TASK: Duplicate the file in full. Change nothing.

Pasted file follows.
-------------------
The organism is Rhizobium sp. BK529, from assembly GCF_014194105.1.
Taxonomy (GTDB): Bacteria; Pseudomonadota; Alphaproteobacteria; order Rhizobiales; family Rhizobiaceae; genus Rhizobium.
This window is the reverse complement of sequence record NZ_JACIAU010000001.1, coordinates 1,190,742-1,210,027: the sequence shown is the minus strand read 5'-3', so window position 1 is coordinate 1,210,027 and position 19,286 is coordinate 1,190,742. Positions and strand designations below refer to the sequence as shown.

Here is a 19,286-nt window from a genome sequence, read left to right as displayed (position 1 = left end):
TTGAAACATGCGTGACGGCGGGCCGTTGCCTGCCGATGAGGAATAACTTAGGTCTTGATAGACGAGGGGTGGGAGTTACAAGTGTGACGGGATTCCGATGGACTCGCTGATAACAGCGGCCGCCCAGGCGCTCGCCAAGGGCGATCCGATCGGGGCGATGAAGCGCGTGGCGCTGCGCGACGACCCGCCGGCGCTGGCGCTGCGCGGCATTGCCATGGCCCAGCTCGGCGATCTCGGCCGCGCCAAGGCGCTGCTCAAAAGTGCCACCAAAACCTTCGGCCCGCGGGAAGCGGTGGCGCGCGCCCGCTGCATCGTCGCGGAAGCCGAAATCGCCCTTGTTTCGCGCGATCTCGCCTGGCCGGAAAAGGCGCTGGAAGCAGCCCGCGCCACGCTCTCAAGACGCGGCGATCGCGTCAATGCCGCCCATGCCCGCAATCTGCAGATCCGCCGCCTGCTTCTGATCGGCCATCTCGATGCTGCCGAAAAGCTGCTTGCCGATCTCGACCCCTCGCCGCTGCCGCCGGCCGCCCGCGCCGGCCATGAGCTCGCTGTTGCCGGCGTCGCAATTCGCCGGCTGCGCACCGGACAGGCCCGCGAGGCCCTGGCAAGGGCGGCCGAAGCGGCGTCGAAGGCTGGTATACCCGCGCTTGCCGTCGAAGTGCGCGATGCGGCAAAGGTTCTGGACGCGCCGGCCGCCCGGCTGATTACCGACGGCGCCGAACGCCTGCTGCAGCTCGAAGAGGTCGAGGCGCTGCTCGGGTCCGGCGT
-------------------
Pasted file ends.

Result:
The organism is Rhizobium sp. BK529, from assembly GCF_014194105.1.
Taxonomy (GTDB): Bacteria; Pseudomonadota; Alphaproteobacteria; order Rhizobiales; family Rhizobiaceae; genus Rhizobium.
This window is the reverse complement of sequence record NZ_JACIAU010000001.1, coordinates 1,190,742-1,210,027: the sequence shown is the minus strand read 5'-3', so window position 1 is coordinate 1,210,027 and position 19,286 is coordinate 1,190,742. Positions and strand designations below refer to the sequence as shown.

Here is a 19,286-nt window from a genome sequence, read left to right as displayed (position 1 = left end):
TTGAAACATGCGTGACGGCGGGCCGTTGCCTGCCGATGAGGAATAACTTAGGTCTTGATAGACGAGGGGTGGGAGTTACAAGTGTGACGGGATTCCGATGGACTCGCTGATAACAGCGGCCGCCCAGGCGCTCGCCAAGGGCGATCCGATCGGGGCGATGAAGCGCGTGGCGCTGCGCGACGACCCGCCGGCGCTGGCGCTGCGCGGCATTGCCATGGCCCAGCTCGGCGATCTCGGCCGCGCCAAGGCGCTGCTCAAAAGTGCCACCAAAACCTTCGGCCCGCGGGAAGCGGTGGCGCGCGCCCGCTGCATCGTCGCGGAAGCCGAAATCGCCCTTGTTTCGCGCGATCTCGCCTGGCCGGAAAAGGCGCTGGAAGCAGCCCGCGCCACGCTCTCAAGACGCGGCGATCGCGTCAATGCCGCCCATGCCCGCAATCTGCAGATCCGCCGCCTGCTTCTGATCGGCCATCTCGATGCTGCCGAAAAGCTGCTTGCCGATCTCGACCCCTCGCCGCTGCCGCCGGCCGCCCGCGCCGGCCATGAGCTCGCTGTTGCCGGCGTCGCAATTCGCCGGCTGCGCACCGGACAGGCCCGCGAGGCCCTGGCAAGGGCGGCCGAAGCGGCGTCGAAGGCTGGTATACCCGCGCTTGCCGTCGAAGTGCGCGATGCGGCAAAGGTTCTGGACGCGCCGGCCGCCCGGCTGATTACCGACGGCGCCGAACGCCTGCTGCAGCTCGAAGAGGTCGAGGCGCTGCTCGGGTCCGGCGT